Flag-burning Yale students arrested for arson

    __Two freshmen, one senior caught burning American flag near campus__

    p. Three Yale students were arrested last week at 3 a.m. for burning an American flag at a private home near campus.
    Senior Hyder Akbar Nikolaos and freshmen Nikolaos Angelopoulos and Farhad Anklesaria said they were lost walking back to campus after visiting a friend. They were arrested for charges including first-degree reckless endangerment, third-degree criminal mischief, second-degree arson, breach of peace and conspiracy to commit second-degree arson. Flag burning is not illegal.

    p. The two freshmen are both foreign citizens. Angelopoulos is a Greek international student and Anklesaria is British. Their arrests could affect their immigration status.

    p. Akbar was born in Pakistan but is a U.S. citizen. He is also the son of a former governor of an Afghan province. Akbar helped the U.S. as an informal translator during the invasion of Afghanistan. He then published a memoir entitled “Come Back to Afghanistan.”
    The students were caught after police officers gave them directions back to campus but soon found the burning flag a few blocks away. The three admitted that they were responsible.

    p. They spent Tuesday night in jail. Bail was set at $25,000 for Akbar and Angelopoulos and $15,000 for Anklesaria. They were all released on bail by mid-morning Wednesday.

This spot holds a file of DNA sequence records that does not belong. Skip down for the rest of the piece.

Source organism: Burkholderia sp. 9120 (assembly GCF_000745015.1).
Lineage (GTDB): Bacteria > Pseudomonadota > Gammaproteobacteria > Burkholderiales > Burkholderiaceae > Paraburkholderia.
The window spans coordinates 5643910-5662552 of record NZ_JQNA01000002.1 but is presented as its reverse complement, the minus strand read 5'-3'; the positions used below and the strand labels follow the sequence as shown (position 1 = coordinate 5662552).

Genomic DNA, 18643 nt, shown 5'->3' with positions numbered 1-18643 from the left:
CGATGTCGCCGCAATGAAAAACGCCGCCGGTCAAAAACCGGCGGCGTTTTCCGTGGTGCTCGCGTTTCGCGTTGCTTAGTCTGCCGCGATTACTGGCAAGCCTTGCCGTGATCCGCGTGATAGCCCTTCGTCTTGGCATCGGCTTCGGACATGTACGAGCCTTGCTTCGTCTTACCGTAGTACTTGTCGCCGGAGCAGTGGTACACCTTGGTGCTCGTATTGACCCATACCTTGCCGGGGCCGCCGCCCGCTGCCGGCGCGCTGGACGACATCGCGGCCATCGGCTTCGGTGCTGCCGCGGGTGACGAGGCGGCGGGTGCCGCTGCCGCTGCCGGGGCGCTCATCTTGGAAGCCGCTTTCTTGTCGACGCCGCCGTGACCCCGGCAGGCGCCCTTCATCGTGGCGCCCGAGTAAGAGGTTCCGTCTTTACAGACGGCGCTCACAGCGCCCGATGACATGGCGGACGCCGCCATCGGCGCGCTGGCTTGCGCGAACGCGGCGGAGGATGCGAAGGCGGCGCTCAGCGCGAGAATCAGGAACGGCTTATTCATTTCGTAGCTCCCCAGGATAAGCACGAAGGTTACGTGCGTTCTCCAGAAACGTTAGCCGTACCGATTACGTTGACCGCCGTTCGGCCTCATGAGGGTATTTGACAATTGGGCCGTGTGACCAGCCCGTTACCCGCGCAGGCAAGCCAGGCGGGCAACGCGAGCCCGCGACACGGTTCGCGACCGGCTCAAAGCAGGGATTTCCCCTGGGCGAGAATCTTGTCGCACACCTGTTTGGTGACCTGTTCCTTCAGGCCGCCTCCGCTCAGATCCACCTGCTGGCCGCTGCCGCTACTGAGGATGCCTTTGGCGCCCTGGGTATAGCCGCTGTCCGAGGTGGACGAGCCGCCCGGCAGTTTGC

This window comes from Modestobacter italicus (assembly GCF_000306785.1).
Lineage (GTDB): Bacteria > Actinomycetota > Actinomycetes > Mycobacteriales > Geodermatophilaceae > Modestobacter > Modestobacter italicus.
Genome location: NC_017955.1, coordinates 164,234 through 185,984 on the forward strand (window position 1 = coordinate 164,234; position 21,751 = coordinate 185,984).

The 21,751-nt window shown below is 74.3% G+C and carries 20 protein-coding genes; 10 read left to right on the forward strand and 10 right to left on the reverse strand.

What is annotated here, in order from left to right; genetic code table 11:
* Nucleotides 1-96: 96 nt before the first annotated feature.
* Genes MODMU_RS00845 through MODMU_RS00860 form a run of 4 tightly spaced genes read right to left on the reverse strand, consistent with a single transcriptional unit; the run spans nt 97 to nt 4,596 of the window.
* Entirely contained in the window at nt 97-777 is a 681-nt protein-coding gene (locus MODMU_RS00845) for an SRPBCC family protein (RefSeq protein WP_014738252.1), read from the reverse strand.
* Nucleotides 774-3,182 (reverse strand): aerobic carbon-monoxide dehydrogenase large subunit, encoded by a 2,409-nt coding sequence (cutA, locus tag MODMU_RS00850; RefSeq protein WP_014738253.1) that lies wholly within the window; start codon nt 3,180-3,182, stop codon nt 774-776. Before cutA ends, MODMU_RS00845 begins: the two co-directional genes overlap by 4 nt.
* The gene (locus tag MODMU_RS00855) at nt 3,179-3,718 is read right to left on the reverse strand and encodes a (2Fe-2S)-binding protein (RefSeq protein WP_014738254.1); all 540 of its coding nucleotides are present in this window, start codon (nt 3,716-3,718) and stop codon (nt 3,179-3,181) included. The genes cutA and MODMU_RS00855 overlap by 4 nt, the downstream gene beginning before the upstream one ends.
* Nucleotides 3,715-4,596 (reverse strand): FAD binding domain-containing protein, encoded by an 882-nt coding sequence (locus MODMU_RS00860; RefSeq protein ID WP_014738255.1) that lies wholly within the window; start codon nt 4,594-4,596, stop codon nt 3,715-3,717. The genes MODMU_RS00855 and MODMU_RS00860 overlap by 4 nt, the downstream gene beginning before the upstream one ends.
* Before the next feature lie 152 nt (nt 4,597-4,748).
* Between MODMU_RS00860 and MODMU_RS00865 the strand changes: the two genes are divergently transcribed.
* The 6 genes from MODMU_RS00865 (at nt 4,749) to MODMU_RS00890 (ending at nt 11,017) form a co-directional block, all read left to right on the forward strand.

p. Thursday, their lawyer stated that it was not politically motivated, and he described it as a “stupid college prank,” according to the Yale Daily News.

    p. Akbar took responsibility for the entire incident. Angelopoulos and Anklesaria seemed to have been “at the wrong place at the wrong time,” their lawyer told the Yale Daily News.

    p. The police report does not reveal whether or not the students were intoxicated, and university officials will not comment on whether or not they will take disciplinary action for the alleged prank.

    p. The incident comes after last year’s criticisms of Yale after the New York Times Magazine ran a story on former diplomat to the foreign minister of the Taliban Rahmatullah Hashemi’s admission into the Non-Degree Students Program. The issue received international attention. Hashemi did not gain admission into the Eli Whitney Students Program last summer (which would have given him the opportunity to get a degree) and was unable to obtain a visa to return to Yale from Pakistan for this year.

    p. For this reason some argue that the issue of Afghani students at Yale is the reason for debate over the flag incident, where the incident might normally be disregarded as an irrational act committed by college students. The plea hearing is scheduled for today.


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